Unless you're using a substantial portion of the work(i.e., the images, character models, etc. from those games) use of the names alone won't constitute copyright infringement. This IS trademark infringement, and should therefore be avoided.

You have several scenarios of what might happen. Worst case-- they sue you and get an injunction, effectively shutting down your site and costing you potential boat-loads in legal fees. An infringement of ANY IP right has the possibility of getting you in deep poo and should be avoided. Best case, they ignore it or send you a C&D, but it's best not to even take that risk if you're afraid of it becoming an issue.

If you have any more questions, feel free to contact me.

<edited after a totally deserved dressing down>

[Edited by - madelelaw on March 23, 2008 2:23:03 PM]

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unless there's a substantial likelihood of confusion in the marketplace that your product is associated with Sierra/Universal's product, it won't be a huge issue.
Wrong.

Many corporations are extremely aggressive. Companies are required to vigorously enforce their rights or lose them. Major corporations will send out attack lawyers on even the smallest potential infractions. Small potential violations will usually get the C&D letters. When it comes to blatant violations like you described above, they will hit very hard.
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Unless you're using a substantial portion of the work(i.e., the images, character models, etc. from those games) use of the names alone won't constitute copyright infringement.
Wrong.

ANY infringement, no matter how small, is still infringement. ANY infringement invites the full force of law to come against you. The fair use exceptions are very narrow, and clearly do not apply in this situation.

The OP is writing about his own game, not a parody or commentary of those other works. It would steal major recognizable, distinct elements (the likenesses of characters) from Leisure Suit Larry, Space Quest, Monkey Island, and Kings Quest. It usurps substantial unique content from these games, which makes it a very blatant infringement.
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They're not going to sue you out the gate. The most you'll get is a cease and desist if they have an issue with it. At that point, you can change the ranking system.
Wrong.

Blatant infringement can be countered by a lawsuit directly.

Another oft-used device is a settlement letter demanding you either immediately accept guilt AND abide by their terms (which include take-down requirements) or face the courts. Observe the recording industry for examples of this.

A C&D is usually used when companies you are on the border of legal issues, or when they believe you may be ignorant of the issues and they are trying to be nice.

At the OP: Do not use that proposed ranking system. Create something of your own.

[edit: removed inappropriate personal attack.]


[Edited by - frob on March 23, 2008 12:18:45 PM]

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Just for the sake of discussion:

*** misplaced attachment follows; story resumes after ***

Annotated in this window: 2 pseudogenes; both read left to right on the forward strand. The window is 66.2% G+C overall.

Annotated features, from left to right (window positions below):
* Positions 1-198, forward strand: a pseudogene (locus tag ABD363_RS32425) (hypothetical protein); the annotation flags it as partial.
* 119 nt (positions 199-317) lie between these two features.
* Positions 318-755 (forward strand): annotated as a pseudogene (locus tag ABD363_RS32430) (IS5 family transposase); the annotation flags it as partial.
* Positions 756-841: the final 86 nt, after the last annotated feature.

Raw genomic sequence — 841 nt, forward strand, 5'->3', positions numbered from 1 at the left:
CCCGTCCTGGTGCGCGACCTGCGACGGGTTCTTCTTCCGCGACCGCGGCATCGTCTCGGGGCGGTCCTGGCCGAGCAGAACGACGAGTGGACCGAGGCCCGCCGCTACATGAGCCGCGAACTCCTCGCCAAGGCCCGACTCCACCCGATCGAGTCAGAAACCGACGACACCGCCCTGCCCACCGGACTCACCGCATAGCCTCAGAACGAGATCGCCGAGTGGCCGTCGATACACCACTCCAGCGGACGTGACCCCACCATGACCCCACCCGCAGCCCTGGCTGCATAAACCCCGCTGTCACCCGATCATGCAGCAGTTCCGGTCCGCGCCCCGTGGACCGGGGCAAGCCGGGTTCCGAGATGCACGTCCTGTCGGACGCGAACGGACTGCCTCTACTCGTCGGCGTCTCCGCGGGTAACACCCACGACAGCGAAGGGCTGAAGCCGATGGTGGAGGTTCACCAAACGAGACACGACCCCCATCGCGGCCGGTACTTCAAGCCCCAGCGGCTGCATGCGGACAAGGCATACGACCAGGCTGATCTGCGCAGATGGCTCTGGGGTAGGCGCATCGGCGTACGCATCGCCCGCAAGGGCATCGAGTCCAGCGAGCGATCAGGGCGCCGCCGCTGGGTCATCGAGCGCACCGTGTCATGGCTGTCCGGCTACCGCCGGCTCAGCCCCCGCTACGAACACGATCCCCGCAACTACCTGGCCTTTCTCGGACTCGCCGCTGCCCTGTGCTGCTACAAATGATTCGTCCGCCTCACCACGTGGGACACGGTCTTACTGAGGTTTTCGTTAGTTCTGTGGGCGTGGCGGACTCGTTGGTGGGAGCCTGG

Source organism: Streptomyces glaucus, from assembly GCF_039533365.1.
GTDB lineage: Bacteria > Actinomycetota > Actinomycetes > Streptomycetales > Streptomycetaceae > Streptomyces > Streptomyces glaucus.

This list is a (likely non-comprehensive) list of pop culture references used in World Of Warcraft.

How do you think Blizzard would defend such use if confronted?

I suppose you could argue parody as the names are somewhat mangled, but the intent of these references seems to be an homage (which is what the proposed ranking system would be) to the originals and not making fun of them.

As for the ranking system, I'm going to ask for permission and if we don't get it we'll come up with our own rankings as it's not worth the trouble.

Thanks, everyone, for your input.




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the other thing to consider in copyright infringement that I haven't seen brought up is amount copied. This would be very small in this case. Also you could shorten it to just larry, roger, and graham and I don't think anyone could claim copyright since they are common names(now guybrush might be stretching it a bit).

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Original post by linternet

As for the ranking system, I'm going to ask for permission and if we don't get it we'll come up with our own rankings as it's not worth the trouble.


Make sure you receive written permission or companies may wait until you make some money before taking you out ;)

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Original post by linternet
Just for the sake of discussion:

This list is a (likely non-comprehensive) list of pop culture references used in World Of Warcraft.

How do you think Blizzard would defend such use if confronted?

I suppose you could argue parody as the names are somewhat mangled, but the intent of these references seems to be an homage (which is what the proposed ranking system would be) to the originals and not making fun of them.

As for the ranking system, I'm going to ask for permission and if we don't get it we'll come up with our own rankings as it's not worth the trouble.

Thanks, everyone, for your input.